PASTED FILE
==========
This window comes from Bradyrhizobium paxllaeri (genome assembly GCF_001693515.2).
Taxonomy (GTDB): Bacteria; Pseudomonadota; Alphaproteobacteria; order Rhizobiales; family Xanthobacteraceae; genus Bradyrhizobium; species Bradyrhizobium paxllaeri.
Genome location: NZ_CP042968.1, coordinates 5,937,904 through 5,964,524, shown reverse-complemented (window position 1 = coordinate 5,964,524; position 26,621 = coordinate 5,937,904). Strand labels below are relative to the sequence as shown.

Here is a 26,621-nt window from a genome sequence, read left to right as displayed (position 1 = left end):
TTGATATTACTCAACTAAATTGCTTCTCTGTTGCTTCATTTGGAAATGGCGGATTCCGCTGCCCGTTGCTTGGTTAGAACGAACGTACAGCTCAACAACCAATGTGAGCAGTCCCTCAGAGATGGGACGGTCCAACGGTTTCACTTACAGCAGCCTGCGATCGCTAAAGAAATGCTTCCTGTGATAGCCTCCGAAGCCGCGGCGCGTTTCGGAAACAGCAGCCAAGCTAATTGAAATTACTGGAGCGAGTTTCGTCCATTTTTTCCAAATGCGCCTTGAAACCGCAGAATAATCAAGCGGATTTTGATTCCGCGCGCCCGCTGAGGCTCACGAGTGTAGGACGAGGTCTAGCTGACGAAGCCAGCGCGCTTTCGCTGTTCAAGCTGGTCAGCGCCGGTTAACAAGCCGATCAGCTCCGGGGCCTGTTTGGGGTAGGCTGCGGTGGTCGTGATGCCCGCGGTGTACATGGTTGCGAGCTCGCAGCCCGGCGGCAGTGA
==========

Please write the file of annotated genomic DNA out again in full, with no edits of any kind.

This window comes from Bradyrhizobium paxllaeri (genome assembly GCF_001693515.2).
Taxonomy (GTDB): Bacteria; Pseudomonadota; Alphaproteobacteria; order Rhizobiales; family Xanthobacteraceae; genus Bradyrhizobium; species Bradyrhizobium paxllaeri.
Genome location: NZ_CP042968.1, coordinates 5,937,904 through 5,964,524, shown reverse-complemented (window position 1 = coordinate 5,964,524; position 26,621 = coordinate 5,937,904). Strand labels below are relative to the sequence as shown.

Here is a 26,621-nt window from a genome sequence, read left to right as displayed (position 1 = left end):
TTGATATTACTCAACTAAATTGCTTCTCTGTTGCTTCATTTGGAAATGGCGGATTCCGCTGCCCGTTGCTTGGTTAGAACGAACGTACAGCTCAACAACCAATGTGAGCAGTCCCTCAGAGATGGGACGGTCCAACGGTTTCACTTACAGCAGCCTGCGATCGCTAAAGAAATGCTTCCTGTGATAGCCTCCGAAGCCGCGGCGCGTTTCGGAAACAGCAGCCAAGCTAATTGAAATTACTGGAGCGAGTTTCGTCCATTTTTTCCAAATGCGCCTTGAAACCGCAGAATAATCAAGCGGATTTTGATTCCGCGCGCCCGCTGAGGCTCACGAGTGTAGGACGAGGTCTAGCTGACGAAGCCAGCGCGCTTTCGCTGTTCAAGCTGGTCAGCGCCGGTTAACAAGCCGATCAGCTCCGGGGCCTGTTTGGGGTAGGCTGCGGTGGTCGTGATGCCCGCGGTGTACATGGTTGCGAGCTCGCAGCCCGGCGGCAGTGA